Eat better food at the ballpark: Your choices
Some sushi during the seventh-inning stretch? You could get that at Yankee Stadium. Refreshing fruit kabobs on a warm day? It’s an option at Target Field in Minneapolis.
But for some traditionalists, nothing says baseball like a frank and some snacks. In fact, more than 20 million hot dogs were consumed by baseball fans last season, according to the National Hot Dog & Sausage Council. That’s enough to feed all 56,000 spectators at L.A.’s Dodger Stadium, the major leagues’ largest ballpark, for 361 straight home games.
Of course fruits, fish and veggie wraps are the most waist-friendly ballpark menu items, but you can still enjoy more standard stadium fare without derailing your diet. The trick is to watch your portions and choose wisely. Here’s some help:
Hot dog vs. nachos
Better choice: Hot dog
You figure some chips and cheese can’t be that bad, but munching on nachos can cost you from almost 700 calories to well over 1,000, if you eat a concession-size container on your own. And that nacho cheese is made largely from oils, dyes and other chemicals; according to the FDA, anything labeled “pasteurized process cheese food” is required to contain only 51% cheese.
A hot dog isn’t a health food by any stretch, but a regular-size frank on a bun is roughly 300 calories. Just pass on the footlongs and be selective on toppings. Mustard is pretty much calorie-free. A little sauerkraut or relish isn’t bad either. But skip the cheesy sauces.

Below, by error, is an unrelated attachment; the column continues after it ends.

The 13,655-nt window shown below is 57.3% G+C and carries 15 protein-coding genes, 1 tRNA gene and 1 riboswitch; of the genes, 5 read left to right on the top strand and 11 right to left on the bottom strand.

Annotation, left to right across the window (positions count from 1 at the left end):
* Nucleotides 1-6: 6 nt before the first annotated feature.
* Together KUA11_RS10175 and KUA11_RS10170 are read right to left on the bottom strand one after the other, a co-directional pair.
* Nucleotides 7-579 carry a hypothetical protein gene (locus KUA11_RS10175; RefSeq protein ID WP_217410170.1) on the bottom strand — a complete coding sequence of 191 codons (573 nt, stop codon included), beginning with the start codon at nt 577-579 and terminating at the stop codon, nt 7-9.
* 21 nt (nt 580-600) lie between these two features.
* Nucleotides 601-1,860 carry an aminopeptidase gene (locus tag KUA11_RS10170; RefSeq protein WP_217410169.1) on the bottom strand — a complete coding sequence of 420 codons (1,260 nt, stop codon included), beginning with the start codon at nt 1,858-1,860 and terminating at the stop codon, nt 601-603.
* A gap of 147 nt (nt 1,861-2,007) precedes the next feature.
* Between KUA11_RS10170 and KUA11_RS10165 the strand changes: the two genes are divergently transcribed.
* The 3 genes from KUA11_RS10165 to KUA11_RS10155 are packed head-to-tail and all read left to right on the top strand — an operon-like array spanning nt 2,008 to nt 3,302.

Pretzel vs. Cracker Jacks
Better choice: Cracker Jacks
There aren’t many nutrients in one of those large, salt-covered soft pretzels, and each one has about 480 calories, more than 780 mg of sodium and nearly 100 g of carbohydrates. Dip it in cheese, and it’s even worse for you.
Cracker Jacks, on the other hand, have only about 120 calories per half-cup; though the popcorn is coated in sugary caramel, the nuts that are mixed in offer some protein and healthy fats. Plain peanuts — another baseball staple — are also a filling and vitamin-packed snack, but calories add up quickly: A half-cup of dry-roasted nuts has more than 660 calories.
Soda vs. beer
Better choice: Beer
It must be in moderation — one or two 12-ounce pours, max. The calories in regular soda and beer are about the same, but 12 ounces of cola contains almost 40g of carbohydrates (and about 10 teaspoons of sugar); the same amount of beer has just over 12 g, To save some calories, choose light beer for about 100 calories per can.
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